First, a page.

Federal debt per household has gone up by $43,000 since Senate’s last budget three and a half year ago
Federal debt per household has increased by nearly $43,000 to $133,869 in the three and a half years since Senate Democrats last passed a budget, according to an analysis of Treasury data by the Senate Budget Committee’s Republican staff.
“The last time the United States Senate adopted a budget resolution was April 29th, 2009. Every year, federal law requires the Senate to present a budget in the Budget Committee for adoption, and to then bring that budget to the Senate floor for open and public amendment, debate, and eventual adoption,” said a Senate Budget Committee Republican staff press release on Thursday.
“Yet, in a time of record deficits, weak economic growth, and an historic surge in federal welfare, it has now been more than three and half years since the Senate’s Democrat majority has put forward a budget. In that time, the government has spent $12.1 trillion and added an additional $5 trillion to the gross federal debt.” (RELATED: Senate Democrats fail to pass budget after three years)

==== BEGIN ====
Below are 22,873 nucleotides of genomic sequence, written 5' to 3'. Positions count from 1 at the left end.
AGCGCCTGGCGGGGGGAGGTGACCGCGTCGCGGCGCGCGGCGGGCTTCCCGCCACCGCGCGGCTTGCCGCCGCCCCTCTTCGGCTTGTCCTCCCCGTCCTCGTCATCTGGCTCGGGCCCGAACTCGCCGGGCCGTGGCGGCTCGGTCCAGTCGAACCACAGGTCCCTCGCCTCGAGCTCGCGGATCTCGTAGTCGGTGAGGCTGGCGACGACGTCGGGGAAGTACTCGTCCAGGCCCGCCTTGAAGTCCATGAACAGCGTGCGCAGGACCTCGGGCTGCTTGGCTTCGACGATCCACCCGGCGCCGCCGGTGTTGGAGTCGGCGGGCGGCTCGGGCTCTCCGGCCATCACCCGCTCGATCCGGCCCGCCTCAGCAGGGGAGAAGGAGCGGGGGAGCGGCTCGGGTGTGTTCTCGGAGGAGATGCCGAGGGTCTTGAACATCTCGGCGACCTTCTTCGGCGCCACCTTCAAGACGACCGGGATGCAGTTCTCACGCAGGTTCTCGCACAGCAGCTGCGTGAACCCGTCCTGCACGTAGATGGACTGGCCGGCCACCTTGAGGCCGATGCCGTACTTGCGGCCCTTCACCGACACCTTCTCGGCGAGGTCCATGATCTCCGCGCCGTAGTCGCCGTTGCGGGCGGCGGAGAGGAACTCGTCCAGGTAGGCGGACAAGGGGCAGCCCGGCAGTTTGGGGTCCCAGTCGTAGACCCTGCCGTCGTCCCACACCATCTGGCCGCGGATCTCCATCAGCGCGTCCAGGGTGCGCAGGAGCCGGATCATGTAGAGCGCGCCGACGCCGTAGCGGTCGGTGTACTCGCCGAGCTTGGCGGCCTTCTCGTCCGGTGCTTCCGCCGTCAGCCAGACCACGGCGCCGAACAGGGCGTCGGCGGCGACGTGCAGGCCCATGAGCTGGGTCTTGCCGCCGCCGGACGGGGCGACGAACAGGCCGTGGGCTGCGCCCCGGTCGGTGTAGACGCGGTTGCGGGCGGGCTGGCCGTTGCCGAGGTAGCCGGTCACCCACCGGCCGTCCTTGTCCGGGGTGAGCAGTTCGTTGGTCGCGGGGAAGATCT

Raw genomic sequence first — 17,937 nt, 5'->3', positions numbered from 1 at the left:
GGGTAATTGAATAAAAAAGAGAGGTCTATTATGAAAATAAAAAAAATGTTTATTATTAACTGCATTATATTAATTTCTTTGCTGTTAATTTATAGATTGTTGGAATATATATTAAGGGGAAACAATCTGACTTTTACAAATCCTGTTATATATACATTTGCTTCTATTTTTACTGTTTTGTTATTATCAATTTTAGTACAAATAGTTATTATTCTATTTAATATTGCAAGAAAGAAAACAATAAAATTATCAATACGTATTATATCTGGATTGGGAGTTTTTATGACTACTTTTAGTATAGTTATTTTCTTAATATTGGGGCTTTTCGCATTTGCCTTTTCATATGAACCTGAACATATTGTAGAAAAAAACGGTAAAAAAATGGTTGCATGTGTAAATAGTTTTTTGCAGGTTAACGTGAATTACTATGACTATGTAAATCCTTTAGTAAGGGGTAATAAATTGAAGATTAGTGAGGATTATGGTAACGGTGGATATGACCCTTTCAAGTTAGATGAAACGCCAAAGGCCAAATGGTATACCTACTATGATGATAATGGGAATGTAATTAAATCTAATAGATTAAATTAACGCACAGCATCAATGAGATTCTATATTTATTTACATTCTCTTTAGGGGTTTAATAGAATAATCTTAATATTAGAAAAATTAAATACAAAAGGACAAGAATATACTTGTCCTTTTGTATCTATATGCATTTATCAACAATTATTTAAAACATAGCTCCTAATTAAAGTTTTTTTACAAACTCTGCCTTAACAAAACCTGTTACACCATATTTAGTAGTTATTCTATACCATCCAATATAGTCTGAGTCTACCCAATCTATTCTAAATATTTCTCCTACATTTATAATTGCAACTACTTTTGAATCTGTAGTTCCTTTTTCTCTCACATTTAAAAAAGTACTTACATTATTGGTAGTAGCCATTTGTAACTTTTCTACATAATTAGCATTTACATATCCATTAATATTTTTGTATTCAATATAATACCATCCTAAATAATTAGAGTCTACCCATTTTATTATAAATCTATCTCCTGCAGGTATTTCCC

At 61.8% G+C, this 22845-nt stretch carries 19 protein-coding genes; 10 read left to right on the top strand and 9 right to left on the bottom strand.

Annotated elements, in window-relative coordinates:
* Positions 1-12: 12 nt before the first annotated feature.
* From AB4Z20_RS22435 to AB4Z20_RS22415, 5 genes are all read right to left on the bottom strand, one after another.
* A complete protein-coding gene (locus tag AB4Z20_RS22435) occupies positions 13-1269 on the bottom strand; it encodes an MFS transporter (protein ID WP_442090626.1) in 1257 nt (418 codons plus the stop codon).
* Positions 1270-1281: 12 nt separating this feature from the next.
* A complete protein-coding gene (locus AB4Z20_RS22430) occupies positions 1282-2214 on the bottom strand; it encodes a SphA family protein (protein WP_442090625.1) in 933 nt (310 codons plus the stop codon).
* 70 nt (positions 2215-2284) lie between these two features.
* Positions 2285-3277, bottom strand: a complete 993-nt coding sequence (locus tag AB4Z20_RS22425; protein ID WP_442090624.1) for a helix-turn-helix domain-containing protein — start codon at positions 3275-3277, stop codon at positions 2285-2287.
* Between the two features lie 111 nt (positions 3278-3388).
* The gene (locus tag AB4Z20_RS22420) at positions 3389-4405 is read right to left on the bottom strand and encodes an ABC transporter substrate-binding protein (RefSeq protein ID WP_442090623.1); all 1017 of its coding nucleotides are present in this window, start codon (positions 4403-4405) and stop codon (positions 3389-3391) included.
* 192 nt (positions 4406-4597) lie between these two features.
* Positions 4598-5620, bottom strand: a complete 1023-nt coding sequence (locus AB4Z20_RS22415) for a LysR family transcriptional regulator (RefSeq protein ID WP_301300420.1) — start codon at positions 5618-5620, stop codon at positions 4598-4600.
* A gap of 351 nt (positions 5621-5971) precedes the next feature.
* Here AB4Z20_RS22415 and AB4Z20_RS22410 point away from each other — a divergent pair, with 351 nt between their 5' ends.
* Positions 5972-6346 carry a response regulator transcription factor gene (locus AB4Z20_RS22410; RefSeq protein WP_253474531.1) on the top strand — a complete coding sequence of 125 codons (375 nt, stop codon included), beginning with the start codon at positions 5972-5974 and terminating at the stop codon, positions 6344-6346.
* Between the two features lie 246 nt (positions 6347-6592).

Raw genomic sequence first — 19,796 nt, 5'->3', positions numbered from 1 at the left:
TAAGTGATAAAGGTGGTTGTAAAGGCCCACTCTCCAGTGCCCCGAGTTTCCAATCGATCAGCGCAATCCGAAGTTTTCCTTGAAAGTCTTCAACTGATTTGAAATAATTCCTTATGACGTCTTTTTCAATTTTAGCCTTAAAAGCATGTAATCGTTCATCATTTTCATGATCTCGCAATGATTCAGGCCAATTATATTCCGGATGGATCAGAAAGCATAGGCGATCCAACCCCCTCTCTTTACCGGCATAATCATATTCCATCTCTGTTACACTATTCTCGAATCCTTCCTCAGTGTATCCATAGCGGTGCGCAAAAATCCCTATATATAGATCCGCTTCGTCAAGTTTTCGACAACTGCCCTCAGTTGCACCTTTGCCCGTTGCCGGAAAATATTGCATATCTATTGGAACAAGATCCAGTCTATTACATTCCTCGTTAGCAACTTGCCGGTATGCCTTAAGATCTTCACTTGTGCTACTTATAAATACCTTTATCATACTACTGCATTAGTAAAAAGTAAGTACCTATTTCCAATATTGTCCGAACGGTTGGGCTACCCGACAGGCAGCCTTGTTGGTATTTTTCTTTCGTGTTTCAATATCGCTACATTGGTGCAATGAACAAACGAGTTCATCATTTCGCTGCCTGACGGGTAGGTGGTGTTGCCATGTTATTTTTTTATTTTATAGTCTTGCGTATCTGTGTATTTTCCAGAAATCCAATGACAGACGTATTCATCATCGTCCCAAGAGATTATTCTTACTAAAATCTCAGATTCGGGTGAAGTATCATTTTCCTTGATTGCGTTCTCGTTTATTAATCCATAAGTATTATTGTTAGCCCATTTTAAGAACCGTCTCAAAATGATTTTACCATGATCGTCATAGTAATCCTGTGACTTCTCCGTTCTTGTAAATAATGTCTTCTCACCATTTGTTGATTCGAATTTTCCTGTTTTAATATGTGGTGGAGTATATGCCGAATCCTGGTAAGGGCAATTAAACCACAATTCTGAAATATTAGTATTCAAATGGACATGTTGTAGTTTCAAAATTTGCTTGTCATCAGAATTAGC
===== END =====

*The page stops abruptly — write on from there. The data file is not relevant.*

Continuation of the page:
Senate Majority Leader Harry Reid and Senate Democrats “refused to even write a budget,” said the release. “Thus, in 2011 and in 2012, the mandated Budget Committee mark-ups to work on a budget were cancelled by the Senate Majority—in violation of federal law—and no plan was ever presented to the American people by the party controlling the Senate chamber.”
Federal per-household debt also soared under former President George W. Bush. Government debt per household increased sharply to nearly $87,000 in 2008, according to a study by the Economic Freedom Network.
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